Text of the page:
Saugeen Shores Men’s Probus hosts guest speaker

Saugeen Shores Men’s Probus Club recently hosted guest speaker Ian Newbould whose career evolved from researching 19th century British history and meeting the Earl of Spencer (Princess Diana’s home), where many historic papers were stored, to becoming President of a number of
colleges and universities and sought after consultant.

Newbould told of being a professor and teaching without any training as
a teacher and moving to becoming the President of a University.

He learned of the issues facing facilities, which included faculty parking, budgets and other areas. The  financial methods were not creative or financially sound with Government funding providing only 20-22% of actual costs.

He also talked of his experiences with Mount Allison University in New Brunswick which had financial difficulties.  He said that the board at the time had issues in divulging how they actually operated and was opposed to changes that he proposed.  Budgeting, which was universal at the time for universities was not realistic.   After implementing a budget process that solved the debt problem over three years, the University became number one in Canada for nine years according to Maclean’s Magazine. 

Newbould left Mount Allison and went to Wesleyan College in North Carolina where he found that tuition fees are higher in the U.S. and he went on to explain the differences in attracting students to attend the American
system.

Historically, costs to students were lowered to make attendance more attractive it was found the cutting rates for tuition didn’t work as people felt it indicated lower quality.  Tuitions were then raised and rebates
were implemented.

Athletics in U.S. universities are extremely important with football being very
popular and a large attraction to students. This became a funding source and a profitable business. *Hockey in Canadian universities however, was not a good move financially.*

Newbould then went to Richmond University in England where he started athletic courses, including soccer which drew international students willing to pay a premium to attend.

The methods he initiated addressed the financial ills of these universities and put institutions on a profitable footing. The examples he cited were from three countries to show the similarities of financial and administrative problems and the solutions that had to be developed to address each one.

Ian also talked of gender and equality on campus. Women’s dorms were off limits to males on most campuses until the late 1960’s and early 70’s. Students were then treated as adults and left on their own. 

In the U.S. ‘Title 9’ allowed equal rights for players with both male and female team members having the same requirements. Scholarships had to be available to both. Sexual assault became very prevalent and lawsuits against the facilities became common.

Recent transgender laws have made a drastic change to how civil rights are now handled and these issues are universal at all universities and colleges.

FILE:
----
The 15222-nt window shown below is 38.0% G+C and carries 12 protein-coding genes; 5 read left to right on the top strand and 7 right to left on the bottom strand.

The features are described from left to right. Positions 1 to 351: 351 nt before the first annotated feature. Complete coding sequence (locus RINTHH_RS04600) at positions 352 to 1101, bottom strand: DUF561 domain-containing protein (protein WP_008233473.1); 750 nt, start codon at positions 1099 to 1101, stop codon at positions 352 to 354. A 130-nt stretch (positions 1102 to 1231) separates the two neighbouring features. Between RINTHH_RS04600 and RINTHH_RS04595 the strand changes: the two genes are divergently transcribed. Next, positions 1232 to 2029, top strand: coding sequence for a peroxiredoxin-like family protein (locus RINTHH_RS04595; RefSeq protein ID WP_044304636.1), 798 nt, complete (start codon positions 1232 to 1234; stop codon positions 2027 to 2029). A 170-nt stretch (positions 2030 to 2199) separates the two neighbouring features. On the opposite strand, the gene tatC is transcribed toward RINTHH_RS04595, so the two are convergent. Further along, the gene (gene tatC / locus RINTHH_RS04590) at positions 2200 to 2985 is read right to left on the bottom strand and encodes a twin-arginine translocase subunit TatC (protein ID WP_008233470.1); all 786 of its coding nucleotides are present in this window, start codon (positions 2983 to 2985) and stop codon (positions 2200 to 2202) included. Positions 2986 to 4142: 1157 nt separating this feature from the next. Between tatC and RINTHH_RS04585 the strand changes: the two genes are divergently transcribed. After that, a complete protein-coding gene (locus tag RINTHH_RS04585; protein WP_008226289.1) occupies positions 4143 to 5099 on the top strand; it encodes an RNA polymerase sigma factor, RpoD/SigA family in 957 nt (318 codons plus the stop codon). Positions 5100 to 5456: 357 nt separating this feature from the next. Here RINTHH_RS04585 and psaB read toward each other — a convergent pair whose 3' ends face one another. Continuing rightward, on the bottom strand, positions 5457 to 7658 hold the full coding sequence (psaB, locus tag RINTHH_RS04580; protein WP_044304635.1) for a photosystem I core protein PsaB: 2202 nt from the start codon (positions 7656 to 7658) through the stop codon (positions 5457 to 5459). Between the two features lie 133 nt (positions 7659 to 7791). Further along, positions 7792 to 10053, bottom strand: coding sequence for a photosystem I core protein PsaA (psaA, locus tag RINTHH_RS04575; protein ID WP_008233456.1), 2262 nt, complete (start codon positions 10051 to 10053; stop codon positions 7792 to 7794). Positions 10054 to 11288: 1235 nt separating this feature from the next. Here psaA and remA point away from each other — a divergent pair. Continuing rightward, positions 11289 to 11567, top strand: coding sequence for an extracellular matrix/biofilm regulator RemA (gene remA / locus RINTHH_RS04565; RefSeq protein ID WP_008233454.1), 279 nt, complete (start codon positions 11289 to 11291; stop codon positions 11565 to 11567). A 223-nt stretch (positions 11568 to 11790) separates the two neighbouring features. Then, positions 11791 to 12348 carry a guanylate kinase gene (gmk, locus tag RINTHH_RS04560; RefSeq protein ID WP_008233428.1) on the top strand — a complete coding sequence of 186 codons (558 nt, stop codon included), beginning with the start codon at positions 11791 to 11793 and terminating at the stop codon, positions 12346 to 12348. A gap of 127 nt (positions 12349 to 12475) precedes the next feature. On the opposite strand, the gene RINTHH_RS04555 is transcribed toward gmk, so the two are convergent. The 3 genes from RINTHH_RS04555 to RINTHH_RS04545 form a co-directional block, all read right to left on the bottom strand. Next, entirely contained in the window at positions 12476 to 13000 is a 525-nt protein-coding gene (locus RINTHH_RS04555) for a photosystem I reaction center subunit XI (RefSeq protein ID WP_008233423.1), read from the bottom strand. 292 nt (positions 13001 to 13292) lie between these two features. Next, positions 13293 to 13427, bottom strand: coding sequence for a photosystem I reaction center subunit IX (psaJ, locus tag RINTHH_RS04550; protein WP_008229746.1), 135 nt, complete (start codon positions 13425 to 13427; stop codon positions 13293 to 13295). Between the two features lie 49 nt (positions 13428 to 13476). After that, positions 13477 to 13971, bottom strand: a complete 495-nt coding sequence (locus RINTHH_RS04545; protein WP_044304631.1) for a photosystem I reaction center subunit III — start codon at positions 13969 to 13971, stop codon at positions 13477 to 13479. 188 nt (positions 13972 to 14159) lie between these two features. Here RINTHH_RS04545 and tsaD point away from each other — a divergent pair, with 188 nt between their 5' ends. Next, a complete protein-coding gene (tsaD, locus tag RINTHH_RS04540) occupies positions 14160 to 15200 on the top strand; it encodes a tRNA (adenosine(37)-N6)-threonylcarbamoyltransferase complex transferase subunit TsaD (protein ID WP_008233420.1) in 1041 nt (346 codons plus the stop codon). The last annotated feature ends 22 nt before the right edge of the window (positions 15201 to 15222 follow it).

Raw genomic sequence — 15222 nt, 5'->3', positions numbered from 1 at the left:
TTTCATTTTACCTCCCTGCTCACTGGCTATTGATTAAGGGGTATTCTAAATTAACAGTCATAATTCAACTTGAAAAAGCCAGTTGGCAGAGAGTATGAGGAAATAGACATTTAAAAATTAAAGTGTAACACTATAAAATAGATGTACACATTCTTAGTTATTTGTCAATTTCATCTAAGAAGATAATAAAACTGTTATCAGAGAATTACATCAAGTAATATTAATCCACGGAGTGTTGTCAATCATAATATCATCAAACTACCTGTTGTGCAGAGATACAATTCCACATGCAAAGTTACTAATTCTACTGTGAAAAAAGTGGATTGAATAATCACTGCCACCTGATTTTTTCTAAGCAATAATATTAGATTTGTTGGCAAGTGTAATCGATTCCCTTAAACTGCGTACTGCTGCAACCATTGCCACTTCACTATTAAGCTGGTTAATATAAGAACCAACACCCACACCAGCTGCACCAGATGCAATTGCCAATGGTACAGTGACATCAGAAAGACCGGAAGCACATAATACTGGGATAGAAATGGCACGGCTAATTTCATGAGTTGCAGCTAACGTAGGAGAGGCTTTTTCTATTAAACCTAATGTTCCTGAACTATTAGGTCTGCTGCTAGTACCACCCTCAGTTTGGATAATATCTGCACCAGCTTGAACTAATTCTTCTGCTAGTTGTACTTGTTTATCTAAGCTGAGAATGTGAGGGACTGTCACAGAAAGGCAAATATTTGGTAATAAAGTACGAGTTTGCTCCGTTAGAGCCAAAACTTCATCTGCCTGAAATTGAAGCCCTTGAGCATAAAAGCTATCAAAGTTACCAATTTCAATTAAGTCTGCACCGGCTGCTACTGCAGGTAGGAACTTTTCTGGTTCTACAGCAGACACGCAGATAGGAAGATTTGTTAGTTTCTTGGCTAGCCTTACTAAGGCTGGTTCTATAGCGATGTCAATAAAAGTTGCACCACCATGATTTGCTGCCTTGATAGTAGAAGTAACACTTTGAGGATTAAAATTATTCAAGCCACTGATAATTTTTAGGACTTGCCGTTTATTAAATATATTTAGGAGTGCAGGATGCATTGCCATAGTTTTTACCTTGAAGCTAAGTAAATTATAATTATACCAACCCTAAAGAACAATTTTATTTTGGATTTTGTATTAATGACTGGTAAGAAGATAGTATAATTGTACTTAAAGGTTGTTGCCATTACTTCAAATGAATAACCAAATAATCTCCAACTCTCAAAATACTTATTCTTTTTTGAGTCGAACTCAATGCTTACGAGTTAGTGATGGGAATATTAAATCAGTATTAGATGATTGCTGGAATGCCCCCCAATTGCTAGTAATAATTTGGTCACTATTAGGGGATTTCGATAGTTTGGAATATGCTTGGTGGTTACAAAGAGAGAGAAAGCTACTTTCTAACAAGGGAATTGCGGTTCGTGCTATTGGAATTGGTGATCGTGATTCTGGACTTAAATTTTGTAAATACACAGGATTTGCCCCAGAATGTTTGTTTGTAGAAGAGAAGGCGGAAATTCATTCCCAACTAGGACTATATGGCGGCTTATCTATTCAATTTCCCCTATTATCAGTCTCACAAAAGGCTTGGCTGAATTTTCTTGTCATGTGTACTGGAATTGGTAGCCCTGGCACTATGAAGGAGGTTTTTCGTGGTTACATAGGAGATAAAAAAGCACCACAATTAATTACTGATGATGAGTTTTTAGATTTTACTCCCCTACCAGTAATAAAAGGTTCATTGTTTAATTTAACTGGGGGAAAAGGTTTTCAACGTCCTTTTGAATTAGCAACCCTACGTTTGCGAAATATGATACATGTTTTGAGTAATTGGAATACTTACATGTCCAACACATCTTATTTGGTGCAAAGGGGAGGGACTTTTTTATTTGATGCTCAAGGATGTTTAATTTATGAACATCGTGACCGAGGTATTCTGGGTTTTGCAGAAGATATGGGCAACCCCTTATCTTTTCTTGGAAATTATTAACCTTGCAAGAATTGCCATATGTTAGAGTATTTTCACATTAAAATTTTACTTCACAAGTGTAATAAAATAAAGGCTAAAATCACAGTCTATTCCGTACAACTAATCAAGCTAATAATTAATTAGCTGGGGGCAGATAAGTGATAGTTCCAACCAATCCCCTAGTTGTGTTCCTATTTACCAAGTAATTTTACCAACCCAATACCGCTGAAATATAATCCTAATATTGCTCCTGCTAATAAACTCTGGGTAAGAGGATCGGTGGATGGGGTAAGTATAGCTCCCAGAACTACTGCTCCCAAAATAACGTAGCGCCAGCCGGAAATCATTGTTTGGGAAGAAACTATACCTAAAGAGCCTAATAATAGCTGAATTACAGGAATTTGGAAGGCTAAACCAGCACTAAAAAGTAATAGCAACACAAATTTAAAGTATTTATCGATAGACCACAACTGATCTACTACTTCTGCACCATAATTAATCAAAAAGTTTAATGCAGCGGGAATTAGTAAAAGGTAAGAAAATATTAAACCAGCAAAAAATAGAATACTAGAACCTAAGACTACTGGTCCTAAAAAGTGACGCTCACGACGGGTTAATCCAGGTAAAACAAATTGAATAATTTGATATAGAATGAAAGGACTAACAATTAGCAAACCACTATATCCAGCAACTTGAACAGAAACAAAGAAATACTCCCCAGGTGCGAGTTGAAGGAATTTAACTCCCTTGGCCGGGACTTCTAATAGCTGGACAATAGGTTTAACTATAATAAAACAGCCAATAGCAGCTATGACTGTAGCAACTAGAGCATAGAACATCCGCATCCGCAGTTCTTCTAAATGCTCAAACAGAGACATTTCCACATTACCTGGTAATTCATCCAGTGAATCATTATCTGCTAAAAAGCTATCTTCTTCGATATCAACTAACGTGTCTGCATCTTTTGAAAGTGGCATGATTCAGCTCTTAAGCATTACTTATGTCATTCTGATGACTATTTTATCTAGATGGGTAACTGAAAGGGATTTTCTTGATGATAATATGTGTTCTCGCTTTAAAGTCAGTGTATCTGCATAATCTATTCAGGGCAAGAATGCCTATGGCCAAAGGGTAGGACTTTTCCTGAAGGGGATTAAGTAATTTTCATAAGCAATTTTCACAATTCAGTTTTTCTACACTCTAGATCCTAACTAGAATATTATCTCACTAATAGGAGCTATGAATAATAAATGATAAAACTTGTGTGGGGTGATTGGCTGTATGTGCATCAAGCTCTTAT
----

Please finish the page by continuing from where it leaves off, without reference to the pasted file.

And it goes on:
He also outlined how some countries have addressed the monetary issues with post secondary teaching facilities, from being fully funded by government to cutting the graduation times from seven years to three or four.   Most countries have now adopted the same practice.

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About Probus:

Probus is an international organization founded in England in 1965 and initially sponsored by local Rotary Clubs.  Members of Probus clubs are typically retired people with enquiring minds who seek an active life in the community after retirement. We are non-profit and non-sectarian.  Our only mission is to enrich the lives of our members. International has a world-wide membership of over 400,000, with a Canadian membership of 32,000.

What do Probus Clubs do?

Our primary purpose is to provide regular gatherings of people who, in retirement, appreciate and value opportunities to meet others in similar circumstances.  In addition, Probus clubs facilitate the creation of similar-interest groups for activities not already catered-for in the community.  A third important activity is the organization of external events which are outside the mainstream and are typically things that members might not do outside of the Probus environment.

How does Probus operate?

We hold meetings on the first Tuesday of every month at The Royal Canadian Legion, 630 Green St. Port Elgin.  Our meetings start at 9:30 am. The first half hour deals with club affairs and upcoming events, followed by a coffee break.  We then have a guest speaker.  We do our best to attract quality speakers on a wide variety of subjects and it is the highlight of our meetings.  The meetings end around 11:30 am, and many of our members continue on to a local restaurant for lunch. Our initiation fee is $20 and the annual membership fee is $40.  Guests attend for free.

Arising out of membership and participation comes a spirit of self-generated good-will. Probus clubs create a real sense of belonging to something worthwhile in the retirement community which is especially valuable for recent retirees looking to restructure their lives in retirement and for retirees new to the community seeking to become part of a new society.

For more information, contact:

Memberships Chair:  Vic Armstrong  (519) 832 4030  lkv.arm@bmts.com

President:  Bruce Waechter  (519) 385 5009   brucewaechter1@gmail.com